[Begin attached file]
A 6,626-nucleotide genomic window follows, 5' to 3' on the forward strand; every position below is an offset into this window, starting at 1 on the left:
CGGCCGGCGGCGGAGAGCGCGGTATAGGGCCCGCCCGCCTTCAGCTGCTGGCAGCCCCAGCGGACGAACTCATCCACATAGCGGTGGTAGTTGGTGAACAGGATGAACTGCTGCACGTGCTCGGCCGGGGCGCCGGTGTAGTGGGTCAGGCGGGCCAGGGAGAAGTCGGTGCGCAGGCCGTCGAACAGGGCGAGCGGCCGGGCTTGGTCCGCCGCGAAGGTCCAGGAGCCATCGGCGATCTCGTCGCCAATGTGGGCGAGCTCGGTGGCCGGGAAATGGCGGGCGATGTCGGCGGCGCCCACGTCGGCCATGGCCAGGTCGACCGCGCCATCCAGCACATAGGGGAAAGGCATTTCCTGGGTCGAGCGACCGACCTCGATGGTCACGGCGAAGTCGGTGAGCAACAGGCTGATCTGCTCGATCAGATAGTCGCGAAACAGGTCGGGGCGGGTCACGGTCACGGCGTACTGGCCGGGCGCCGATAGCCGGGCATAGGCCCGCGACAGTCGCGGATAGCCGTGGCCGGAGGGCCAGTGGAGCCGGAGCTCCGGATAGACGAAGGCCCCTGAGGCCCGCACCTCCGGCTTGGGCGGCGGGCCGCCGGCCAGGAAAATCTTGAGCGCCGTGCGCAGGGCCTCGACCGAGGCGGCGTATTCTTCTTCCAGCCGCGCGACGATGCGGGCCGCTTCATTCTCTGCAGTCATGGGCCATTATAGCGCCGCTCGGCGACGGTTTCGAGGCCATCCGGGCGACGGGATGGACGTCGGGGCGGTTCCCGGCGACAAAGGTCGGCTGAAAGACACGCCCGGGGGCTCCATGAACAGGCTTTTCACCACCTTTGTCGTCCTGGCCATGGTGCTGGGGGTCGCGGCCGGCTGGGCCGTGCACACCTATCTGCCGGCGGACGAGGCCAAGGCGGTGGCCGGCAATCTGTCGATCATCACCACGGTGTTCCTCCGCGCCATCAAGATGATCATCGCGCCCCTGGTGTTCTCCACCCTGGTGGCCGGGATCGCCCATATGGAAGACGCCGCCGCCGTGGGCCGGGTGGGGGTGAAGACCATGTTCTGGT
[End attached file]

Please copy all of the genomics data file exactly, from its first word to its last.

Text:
A 6,626-nucleotide genomic window follows, 5' to 3' on the forward strand; every position below is an offset into this window, starting at 1 on the left:
CGGCCGGCGGCGGAGAGCGCGGTATAGGGCCCGCCCGCCTTCAGCTGCTGGCAGCCCCAGCGGACGAACTCATCCACATAGCGGTGGTAGTTGGTGAACAGGATGAACTGCTGCACGTGCTCGGCCGGGGCGCCGGTGTAGTGGGTCAGGCGGGCCAGGGAGAAGTCGGTGCGCAGGCCGTCGAACAGGGCGAGCGGCCGGGCTTGGTCCGCCGCGAAGGTCCAGGAGCCATCGGCGATCTCGTCGCCAATGTGGGCGAGCTCGGTGGCCGGGAAATGGCGGGCGATGTCGGCGGCGCCCACGTCGGCCATGGCCAGGTCGACCGCGCCATCCAGCACATAGGGGAAAGGCATTTCCTGGGTCGAGCGACCGACCTCGATGGTCACGGCGAAGTCGGTGAGCAACAGGCTGATCTGCTCGATCAGATAGTCGCGAAACAGGTCGGGGCGGGTCACGGTCACGGCGTACTGGCCGGGCGCCGATAGCCGGGCATAGGCCCGCGACAGTCGCGGATAGCCGTGGCCGGAGGGCCAGTGGAGCCGGAGCTCCGGATAGACGAAGGCCCCTGAGGCCCGCACCTCCGGCTTGGGCGGCGGGCCGCCGGCCAGGAAAATCTTGAGCGCCGTGCGCAGGGCCTCGACCGAGGCGGCGTATTCTTCTTCCAGCCGCGCGACGATGCGGGCCGCTTCATTCTCTGCAGTCATGGGCCATTATAGCGCCGCTCGGCGACGGTTTCGAGGCCATCCGGGCGACGGGATGGACGTCGGGGCGGTTCCCGGCGACAAAGGTCGGCTGAAAGACACGCCCGGGGGCTCCATGAACAGGCTTTTCACCACCTTTGTCGTCCTGGCCATGGTGCTGGGGGTCGCGGCCGGCTGGGCCGTGCACACCTATCTGCCGGCGGACGAGGCCAAGGCGGTGGCCGGCAATCTGTCGATCATCACCACGGTGTTCCTCCGCGCCATCAAGATGATCATCGCGCCCCTGGTGTTCTCCACCCTGGTGGCCGGGATCGCCCATATGGAAGACGCCGCCGCCGTGGGCCGGGTGGGGGTGAAGACCATGTTCTGGT